My mistress' eyes are nothing like the sun;
Coral is far more red than her lips' red;
If snow be white, why then her breasts are dun;
If hairs be wires, black wires grow on her head.
I have seen roses damask'd, red and white,
But no such roses see I in her cheeks;
And in some perfumes is there more delight
Than in the breath that from my mistress reeks.
I love to hear her speak, yet well I know
That music hath a far more pleasing sound;
I grant I never saw a goddess go;
My mistress, when she walks, treads on the ground:
And yet, by heaven, I think my love as rare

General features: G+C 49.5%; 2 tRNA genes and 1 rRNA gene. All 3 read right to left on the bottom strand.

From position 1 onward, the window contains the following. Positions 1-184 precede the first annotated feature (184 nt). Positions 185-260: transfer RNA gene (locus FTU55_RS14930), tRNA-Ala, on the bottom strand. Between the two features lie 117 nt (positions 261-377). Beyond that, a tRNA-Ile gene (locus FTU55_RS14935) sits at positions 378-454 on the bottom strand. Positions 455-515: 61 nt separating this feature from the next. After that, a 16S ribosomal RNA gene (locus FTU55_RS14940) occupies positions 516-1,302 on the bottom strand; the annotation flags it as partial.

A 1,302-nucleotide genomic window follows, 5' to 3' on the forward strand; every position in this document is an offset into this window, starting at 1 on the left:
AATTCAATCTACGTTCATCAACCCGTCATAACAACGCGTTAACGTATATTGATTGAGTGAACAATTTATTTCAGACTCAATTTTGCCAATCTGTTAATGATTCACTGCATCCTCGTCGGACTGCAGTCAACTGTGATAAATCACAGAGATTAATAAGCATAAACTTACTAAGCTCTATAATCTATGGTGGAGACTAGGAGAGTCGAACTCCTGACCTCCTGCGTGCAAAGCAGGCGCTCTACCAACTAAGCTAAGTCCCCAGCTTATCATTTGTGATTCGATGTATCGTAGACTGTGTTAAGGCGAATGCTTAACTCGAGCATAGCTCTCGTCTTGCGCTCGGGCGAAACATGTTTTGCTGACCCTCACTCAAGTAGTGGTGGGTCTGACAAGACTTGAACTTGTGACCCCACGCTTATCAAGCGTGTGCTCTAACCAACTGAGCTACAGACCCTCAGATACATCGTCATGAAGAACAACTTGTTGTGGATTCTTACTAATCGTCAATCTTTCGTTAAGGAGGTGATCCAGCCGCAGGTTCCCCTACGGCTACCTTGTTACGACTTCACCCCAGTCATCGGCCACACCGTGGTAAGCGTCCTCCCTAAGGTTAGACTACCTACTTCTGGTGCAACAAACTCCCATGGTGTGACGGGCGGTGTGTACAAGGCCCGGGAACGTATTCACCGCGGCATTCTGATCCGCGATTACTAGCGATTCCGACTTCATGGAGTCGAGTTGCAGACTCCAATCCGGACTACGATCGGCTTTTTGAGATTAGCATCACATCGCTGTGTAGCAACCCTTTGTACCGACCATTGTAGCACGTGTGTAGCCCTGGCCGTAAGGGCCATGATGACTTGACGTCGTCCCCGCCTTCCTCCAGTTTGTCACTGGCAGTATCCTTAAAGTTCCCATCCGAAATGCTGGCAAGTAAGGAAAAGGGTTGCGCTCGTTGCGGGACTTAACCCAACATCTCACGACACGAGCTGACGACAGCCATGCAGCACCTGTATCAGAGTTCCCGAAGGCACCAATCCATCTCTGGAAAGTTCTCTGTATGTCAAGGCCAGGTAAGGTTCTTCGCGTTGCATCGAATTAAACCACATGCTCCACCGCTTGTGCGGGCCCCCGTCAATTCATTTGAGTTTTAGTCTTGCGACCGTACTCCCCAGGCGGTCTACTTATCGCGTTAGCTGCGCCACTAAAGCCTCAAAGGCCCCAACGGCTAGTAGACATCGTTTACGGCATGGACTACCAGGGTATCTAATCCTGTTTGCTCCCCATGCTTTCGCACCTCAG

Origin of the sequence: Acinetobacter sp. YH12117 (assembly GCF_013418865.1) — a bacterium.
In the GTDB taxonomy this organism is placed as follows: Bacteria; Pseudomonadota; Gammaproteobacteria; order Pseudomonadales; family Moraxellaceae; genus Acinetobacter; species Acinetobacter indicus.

As any she belied with false compare.
I found this Sonnet very interesting. Shakespeare mentions how this woman is not perfect in the eyes of the speaker. Her cheeks are not as rosey as roses and she is not a goddess. But I think the meaning comes in the last two lines. After all of these flaws, his love is still there. Love transcends flaws. This meaning is conveyed through multiple contrasts between this girl and things in nature that the speaker views as perfect.